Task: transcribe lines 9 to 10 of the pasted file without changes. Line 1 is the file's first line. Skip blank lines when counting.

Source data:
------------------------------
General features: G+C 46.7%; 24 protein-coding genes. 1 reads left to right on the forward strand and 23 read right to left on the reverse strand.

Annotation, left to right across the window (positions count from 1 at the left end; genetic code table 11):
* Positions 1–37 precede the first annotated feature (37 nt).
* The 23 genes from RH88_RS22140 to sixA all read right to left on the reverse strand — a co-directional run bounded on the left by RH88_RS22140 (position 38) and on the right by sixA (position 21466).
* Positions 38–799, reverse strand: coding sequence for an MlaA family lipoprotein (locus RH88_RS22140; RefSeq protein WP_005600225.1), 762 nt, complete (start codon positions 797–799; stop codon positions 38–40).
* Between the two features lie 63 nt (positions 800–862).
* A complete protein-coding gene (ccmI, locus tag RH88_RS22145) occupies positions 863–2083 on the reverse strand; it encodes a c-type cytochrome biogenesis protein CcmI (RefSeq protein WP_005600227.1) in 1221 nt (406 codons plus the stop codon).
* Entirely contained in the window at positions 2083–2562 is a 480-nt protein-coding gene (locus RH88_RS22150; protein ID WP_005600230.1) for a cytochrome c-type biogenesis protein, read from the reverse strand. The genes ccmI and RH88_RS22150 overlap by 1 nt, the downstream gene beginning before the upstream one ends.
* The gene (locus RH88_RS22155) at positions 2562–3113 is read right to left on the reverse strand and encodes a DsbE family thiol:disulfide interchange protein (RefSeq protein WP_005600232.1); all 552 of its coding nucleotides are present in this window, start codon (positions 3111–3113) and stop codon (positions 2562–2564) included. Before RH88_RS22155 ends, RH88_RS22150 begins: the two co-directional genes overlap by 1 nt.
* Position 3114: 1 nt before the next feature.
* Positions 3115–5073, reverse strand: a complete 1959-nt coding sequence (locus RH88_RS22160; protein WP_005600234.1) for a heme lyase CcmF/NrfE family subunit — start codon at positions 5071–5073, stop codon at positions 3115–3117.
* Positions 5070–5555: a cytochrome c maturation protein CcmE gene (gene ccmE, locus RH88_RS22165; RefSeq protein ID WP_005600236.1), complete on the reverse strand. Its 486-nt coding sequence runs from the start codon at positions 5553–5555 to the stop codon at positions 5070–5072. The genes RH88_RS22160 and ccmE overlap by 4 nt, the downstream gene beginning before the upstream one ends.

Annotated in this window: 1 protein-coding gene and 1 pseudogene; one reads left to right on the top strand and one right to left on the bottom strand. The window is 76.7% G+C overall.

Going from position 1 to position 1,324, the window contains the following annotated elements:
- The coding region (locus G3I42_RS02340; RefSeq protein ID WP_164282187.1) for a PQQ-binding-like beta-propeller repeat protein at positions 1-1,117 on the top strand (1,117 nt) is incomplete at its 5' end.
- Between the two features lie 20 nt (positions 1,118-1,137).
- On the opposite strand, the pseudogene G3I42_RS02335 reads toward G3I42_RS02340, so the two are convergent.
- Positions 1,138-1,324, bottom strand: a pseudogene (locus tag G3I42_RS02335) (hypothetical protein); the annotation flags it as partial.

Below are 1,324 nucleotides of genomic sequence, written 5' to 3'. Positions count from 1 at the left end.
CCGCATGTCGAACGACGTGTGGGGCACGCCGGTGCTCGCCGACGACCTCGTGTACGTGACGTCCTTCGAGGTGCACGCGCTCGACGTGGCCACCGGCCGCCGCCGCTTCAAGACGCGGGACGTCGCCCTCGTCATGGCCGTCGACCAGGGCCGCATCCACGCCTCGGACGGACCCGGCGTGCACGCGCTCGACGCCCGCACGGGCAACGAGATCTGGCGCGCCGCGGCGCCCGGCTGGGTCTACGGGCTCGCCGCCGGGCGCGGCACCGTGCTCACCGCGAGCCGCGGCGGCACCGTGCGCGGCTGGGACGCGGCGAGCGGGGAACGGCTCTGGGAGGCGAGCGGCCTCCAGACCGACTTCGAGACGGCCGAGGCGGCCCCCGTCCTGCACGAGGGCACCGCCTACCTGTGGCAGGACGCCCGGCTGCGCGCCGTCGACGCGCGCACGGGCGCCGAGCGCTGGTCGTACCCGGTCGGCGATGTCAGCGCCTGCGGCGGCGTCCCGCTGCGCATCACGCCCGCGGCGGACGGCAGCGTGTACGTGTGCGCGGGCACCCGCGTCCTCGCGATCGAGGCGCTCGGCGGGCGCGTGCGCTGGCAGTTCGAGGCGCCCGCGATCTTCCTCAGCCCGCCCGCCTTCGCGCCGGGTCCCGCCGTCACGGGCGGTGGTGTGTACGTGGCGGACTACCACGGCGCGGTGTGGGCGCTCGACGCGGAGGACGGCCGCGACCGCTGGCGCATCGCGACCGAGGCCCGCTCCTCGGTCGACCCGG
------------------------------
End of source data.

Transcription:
* The gene (locus RH88_RS22155) at positions 2562–3113 is read right to left on the reverse strand and encodes a DsbE family thiol:disulfide interchange protein (RefSeq protein WP_005600232.1); all 552 of its coding nucleotides are present in this window, start codon (positions 3111–3113) and stop codon (positions 2562–2564) included. Before RH88_RS22155 ends, RH88_RS22150 begins: the two co-directional genes overlap by 1 nt.
* Position 3114: 1 nt before the next feature.